Reaching out to new CMS administrator Berwick, NACDS highlights pro-patient, pro-pharmacy goals
ALEXANDRIA, Va. The National Association of Chain Drug Stores is moving quickly to establish a working relationship with newly installed Medicare and Medicaid chief Donald Berwick.
NACDS on Wednesday sent a letter to Berwick, who was tapped by President Obama to serve as the new administrator of the Centers for Medicare & Medicaid Services. NACDS president and CEO Steve Anderson urged continued collaboration with CMS on issues related to pharmacy that he said are vital to quality health care and cost reduction.
“NACDS and its member companies are committed to improving patient adherence to their prescription drug regimens,” Anderson told Berwick. “We strongly believe that access to neighborhood pharmacies and pharmacist-provided care can improve health outcomes for patients and reduce costs.”
Anderson also pointed to issues of major concern to retail pharmacy, including fair reimbursement for prescription and pharmacy services, pharmacy’s role in a medical home and the prevention of fraud, waste and abuse. He pledged NACDS’ support in working with the new CMS chief on ongoing efforts to reduce fraud and waste in the healthcare system.
“We look forward to working with you on these and other issues that impact chain pharmacies and the patients they serve,” the letter concluded.
Pfizer suspends more tanezumab trials
NEW YORK Drug maker Pfizer is suspending some clinical studies of a biotech drug for treating pain following reports of harmful side effects in patients, Pfizer said Monday.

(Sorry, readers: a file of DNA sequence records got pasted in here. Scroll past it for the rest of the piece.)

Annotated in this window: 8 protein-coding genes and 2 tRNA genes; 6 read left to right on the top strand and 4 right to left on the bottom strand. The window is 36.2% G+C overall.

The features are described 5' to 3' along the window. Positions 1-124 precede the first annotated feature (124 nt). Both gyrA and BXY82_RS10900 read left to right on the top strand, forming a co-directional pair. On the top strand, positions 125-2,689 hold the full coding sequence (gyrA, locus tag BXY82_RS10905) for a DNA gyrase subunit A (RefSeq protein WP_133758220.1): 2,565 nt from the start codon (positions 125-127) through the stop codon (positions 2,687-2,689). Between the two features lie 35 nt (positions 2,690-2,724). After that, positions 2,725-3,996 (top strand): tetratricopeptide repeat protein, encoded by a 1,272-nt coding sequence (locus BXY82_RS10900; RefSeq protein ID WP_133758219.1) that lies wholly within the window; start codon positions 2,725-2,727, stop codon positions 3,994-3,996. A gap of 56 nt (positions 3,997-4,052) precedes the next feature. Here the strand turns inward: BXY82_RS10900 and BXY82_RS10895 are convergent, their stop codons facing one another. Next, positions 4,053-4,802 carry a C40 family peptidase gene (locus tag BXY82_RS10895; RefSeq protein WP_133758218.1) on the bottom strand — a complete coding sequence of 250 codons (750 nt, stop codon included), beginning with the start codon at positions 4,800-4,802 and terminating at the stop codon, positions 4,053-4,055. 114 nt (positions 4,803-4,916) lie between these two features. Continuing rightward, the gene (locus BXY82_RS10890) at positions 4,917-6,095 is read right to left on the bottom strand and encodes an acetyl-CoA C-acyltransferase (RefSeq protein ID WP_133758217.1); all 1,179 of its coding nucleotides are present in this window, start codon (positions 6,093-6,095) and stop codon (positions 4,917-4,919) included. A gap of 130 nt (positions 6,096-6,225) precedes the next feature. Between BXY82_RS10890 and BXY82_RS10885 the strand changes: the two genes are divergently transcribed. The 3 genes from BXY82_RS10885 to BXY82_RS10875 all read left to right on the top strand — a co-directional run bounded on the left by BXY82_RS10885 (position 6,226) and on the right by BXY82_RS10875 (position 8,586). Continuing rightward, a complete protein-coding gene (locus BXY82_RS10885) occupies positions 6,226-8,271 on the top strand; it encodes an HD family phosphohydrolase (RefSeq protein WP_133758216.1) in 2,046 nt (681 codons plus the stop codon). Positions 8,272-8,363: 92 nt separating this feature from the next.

The drug maker halted studies of the drug tanezumab in patients with chronic low back pain and painful diabetic peripheral neuropathy at the request of the Food and Drug Administration.
Pfizer said the suspension follows further consideration of reports of harmful side effects in osteoarthritis patients taking the drug. The company already had suspended the osteoarthritis study of tanezumab in June.
PCMA responds to government funding anti-fraud programs
WASHINGTON The leader of a group representing the nation’s pharmacy benefit managers responded to a House subcommittee’s decision to allot $561 million for programs designed to combat fraud, waste and abuse.
Pharmaceutical Care Management Association president and CEO Mark Merritt said the decision shows “it’s more important than ever to enhance America’s overall program integrity capabilities.” The money was provided to the Department of Health and Human Services, the Centers for Medicare and Medicaid Services and the Justice Department.
“The administration has noted that these kinds of efforts can save almost $10 billion,” Merritt said. “The other side of the anti-fraud coin is that policymakers must reject policies that inadvertently weaken the ability of public and private payers to detect and prevent waste, fraud and abuse. It’s far easier to prevent fraud than to engage in ‘pay and chase’ activities after the fact.”